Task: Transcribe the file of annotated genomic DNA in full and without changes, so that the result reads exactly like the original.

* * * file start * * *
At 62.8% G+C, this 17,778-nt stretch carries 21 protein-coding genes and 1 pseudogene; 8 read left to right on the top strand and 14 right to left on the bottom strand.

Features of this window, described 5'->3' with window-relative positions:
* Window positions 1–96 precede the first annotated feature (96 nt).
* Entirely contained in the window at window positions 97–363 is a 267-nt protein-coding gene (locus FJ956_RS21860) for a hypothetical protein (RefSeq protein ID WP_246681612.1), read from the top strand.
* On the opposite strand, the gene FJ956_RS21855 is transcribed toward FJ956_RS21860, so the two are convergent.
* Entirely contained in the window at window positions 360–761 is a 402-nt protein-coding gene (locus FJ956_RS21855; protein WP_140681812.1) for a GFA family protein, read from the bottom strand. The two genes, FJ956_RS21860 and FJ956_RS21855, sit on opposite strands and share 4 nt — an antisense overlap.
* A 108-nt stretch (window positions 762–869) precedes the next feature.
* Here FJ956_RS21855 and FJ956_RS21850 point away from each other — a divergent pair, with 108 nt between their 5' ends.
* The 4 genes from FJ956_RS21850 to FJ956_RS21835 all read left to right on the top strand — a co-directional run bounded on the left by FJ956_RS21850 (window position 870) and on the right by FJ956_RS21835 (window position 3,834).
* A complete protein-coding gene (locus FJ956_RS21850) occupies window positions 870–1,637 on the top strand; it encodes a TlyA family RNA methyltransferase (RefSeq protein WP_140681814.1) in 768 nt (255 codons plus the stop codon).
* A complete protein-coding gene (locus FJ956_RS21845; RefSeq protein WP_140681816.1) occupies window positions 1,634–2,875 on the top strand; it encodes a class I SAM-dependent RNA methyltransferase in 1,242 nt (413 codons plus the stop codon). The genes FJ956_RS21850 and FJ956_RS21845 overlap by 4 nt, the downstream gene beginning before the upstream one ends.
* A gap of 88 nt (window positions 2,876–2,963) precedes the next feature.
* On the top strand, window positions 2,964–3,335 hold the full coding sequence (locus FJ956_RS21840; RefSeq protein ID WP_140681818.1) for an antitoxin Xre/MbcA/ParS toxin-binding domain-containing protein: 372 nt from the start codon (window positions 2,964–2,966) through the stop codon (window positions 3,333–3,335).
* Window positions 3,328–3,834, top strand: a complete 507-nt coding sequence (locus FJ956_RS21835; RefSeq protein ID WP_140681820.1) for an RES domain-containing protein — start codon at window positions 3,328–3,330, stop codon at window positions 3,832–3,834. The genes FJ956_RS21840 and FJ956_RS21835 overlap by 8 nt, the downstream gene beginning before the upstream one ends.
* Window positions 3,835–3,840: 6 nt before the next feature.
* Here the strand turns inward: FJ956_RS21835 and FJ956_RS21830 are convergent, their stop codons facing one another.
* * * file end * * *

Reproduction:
At 62.8% G+C, this 17,778-nt stretch carries 21 protein-coding genes and 1 pseudogene; 8 read left to right on the top strand and 14 right to left on the bottom strand.

Features of this window, described 5'->3' with window-relative positions:
* Window positions 1–96 precede the first annotated feature (96 nt).
* Entirely contained in the window at window positions 97–363 is a 267-nt protein-coding gene (locus FJ956_RS21860) for a hypothetical protein (RefSeq protein ID WP_246681612.1), read from the top strand.
* On the opposite strand, the gene FJ956_RS21855 is transcribed toward FJ956_RS21860, so the two are convergent.
* Entirely contained in the window at window positions 360–761 is a 402-nt protein-coding gene (locus FJ956_RS21855; protein WP_140681812.1) for a GFA family protein, read from the bottom strand. The two genes, FJ956_RS21860 and FJ956_RS21855, sit on opposite strands and share 4 nt — an antisense overlap.
* A 108-nt stretch (window positions 762–869) precedes the next feature.
* Here FJ956_RS21855 and FJ956_RS21850 point away from each other — a divergent pair, with 108 nt between their 5' ends.
* The 4 genes from FJ956_RS21850 to FJ956_RS21835 all read left to right on the top strand — a co-directional run bounded on the left by FJ956_RS21850 (window position 870) and on the right by FJ956_RS21835 (window position 3,834).
* A complete protein-coding gene (locus FJ956_RS21850) occupies window positions 870–1,637 on the top strand; it encodes a TlyA family RNA methyltransferase (RefSeq protein WP_140681814.1) in 768 nt (255 codons plus the stop codon).
* A complete protein-coding gene (locus FJ956_RS21845; RefSeq protein WP_140681816.1) occupies window positions 1,634–2,875 on the top strand; it encodes a class I SAM-dependent RNA methyltransferase in 1,242 nt (413 codons plus the stop codon). The genes FJ956_RS21850 and FJ956_RS21845 overlap by 4 nt, the downstream gene beginning before the upstream one ends.
* A gap of 88 nt (window positions 2,876–2,963) precedes the next feature.
* On the top strand, window positions 2,964–3,335 hold the full coding sequence (locus FJ956_RS21840; RefSeq protein ID WP_140681818.1) for an antitoxin Xre/MbcA/ParS toxin-binding domain-containing protein: 372 nt from the start codon (window positions 2,964–2,966) through the stop codon (window positions 3,333–3,335).
* Window positions 3,328–3,834, top strand: a complete 507-nt coding sequence (locus FJ956_RS21835; RefSeq protein ID WP_140681820.1) for an RES domain-containing protein — start codon at window positions 3,328–3,330, stop codon at window positions 3,832–3,834. The genes FJ956_RS21840 and FJ956_RS21835 overlap by 8 nt, the downstream gene beginning before the upstream one ends.
* Window positions 3,835–3,840: 6 nt before the next feature.
* Here the strand turns inward: FJ956_RS21835 and FJ956_RS21830 are convergent, their stop codons facing one another.